MADISON (WKOW)-- Military leaders have praised unmanned drones as the
tool of the future to combat terrorism overseas, but a group of
activists is traveling the country to protest their use.
group of protestors with Amnesty International will stop at eight
states over the next seven weeks. On Friday they made a stop at the Wisconsin State Capitol. They're protesting the use of Unmanned
Aerial Vehicles, commonly known as UAV drones.
"We're working with local activisits an focusing on President Obama's use of drones and extra judicial killings in countries like Pakistan, Afghanistan, and Yemen," Kalaya'an Mendoza of Amnesty International explains.
The group says drone attacks are responsible for hundreds of accidental civilian deaths in the middle east. They're calling on politicians in Washington D.C. to challenge their use and question the Obama administration's policies on drones.
"People are just blown away at all the things that our government is doing in order to secure our national security," Mendoza explains.
Both the C.I.A. and Department of Defense praise the use of drones for their ability to keep military personnel out of harms way. Technicians operate the unmanned planes through remote control and can use them for reconnaissance or to engage enemy strongholds.
On Friday, President Obama nominated Jeh Johnson to fill the role of Homeland Security Secretary. Both men see drones as the best way to combat terrorist groups that often hide in remote and hard to reach locations.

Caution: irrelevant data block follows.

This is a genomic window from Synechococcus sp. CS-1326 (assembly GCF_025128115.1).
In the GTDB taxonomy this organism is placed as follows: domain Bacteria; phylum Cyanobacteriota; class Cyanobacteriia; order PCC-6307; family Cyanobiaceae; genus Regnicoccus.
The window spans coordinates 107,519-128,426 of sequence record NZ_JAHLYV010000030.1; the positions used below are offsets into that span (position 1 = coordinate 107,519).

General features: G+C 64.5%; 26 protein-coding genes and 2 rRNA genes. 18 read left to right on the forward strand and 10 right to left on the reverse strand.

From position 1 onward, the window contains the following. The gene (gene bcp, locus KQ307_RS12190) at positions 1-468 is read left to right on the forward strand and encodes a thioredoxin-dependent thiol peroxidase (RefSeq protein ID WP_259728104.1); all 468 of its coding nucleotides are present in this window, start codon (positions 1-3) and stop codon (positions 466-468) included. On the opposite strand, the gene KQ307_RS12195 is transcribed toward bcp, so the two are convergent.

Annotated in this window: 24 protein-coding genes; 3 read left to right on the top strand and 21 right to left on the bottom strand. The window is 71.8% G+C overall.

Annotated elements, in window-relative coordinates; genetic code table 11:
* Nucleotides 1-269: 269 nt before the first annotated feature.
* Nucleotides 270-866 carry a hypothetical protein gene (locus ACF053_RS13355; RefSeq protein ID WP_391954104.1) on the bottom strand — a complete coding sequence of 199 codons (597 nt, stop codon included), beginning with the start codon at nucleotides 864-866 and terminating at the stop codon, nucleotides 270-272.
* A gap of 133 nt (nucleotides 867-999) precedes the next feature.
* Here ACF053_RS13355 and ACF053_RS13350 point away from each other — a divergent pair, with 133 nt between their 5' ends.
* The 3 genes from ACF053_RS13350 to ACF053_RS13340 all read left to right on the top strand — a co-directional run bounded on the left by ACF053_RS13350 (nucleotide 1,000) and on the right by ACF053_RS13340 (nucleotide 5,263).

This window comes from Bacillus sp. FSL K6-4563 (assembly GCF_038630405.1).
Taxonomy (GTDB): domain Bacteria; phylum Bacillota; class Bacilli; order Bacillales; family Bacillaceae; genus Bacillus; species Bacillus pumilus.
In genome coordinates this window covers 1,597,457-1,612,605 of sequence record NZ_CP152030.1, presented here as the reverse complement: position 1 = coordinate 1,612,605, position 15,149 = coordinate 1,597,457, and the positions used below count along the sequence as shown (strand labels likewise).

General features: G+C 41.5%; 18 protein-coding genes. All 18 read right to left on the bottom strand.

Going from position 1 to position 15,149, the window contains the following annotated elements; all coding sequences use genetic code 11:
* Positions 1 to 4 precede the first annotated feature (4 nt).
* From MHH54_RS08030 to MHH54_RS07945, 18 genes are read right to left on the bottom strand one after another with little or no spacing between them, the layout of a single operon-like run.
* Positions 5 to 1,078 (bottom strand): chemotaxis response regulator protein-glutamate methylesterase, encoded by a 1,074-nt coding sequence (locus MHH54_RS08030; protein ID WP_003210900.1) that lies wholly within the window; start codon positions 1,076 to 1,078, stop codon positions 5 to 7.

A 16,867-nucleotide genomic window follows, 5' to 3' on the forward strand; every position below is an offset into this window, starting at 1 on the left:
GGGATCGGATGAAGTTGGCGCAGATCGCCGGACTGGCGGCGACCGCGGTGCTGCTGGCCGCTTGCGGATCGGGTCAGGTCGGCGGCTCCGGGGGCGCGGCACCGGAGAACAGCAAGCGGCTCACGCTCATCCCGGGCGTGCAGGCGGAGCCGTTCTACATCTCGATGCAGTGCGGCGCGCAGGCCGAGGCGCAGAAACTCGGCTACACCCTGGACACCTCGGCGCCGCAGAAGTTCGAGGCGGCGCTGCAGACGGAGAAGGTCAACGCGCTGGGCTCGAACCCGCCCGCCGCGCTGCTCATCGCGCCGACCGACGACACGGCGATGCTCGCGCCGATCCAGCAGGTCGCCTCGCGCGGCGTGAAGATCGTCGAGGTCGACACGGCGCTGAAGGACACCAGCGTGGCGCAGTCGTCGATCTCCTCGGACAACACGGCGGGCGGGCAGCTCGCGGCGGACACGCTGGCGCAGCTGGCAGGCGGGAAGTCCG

Protestors argue there are better ways to protect national security.
"True national security does not come at the expense of human rights rather it comes with human rights," Mendoza says.
On Friday, a United Nations expert called on the United States government to reveal the number of civilians that have been killed by drones in the middle east. Preliminary reports from the UN suggest that number is well over 450 civilians, but further study is still needed to confirm that number.
All content © Copyright 2000 - 2013 WorldNow and WKOW. All Rights Reserved.
Persons with disabilities who need assistance with issues relating to the content of this station's public inspection file should contact Program Manager Jessica Miller at 608-661-2794. Questions or concerns relating to the accessibility of the FCC's online public file system should be directed to the FCC at 888-225-5322, at 888-835-5322 (TTY) or at email@example.com.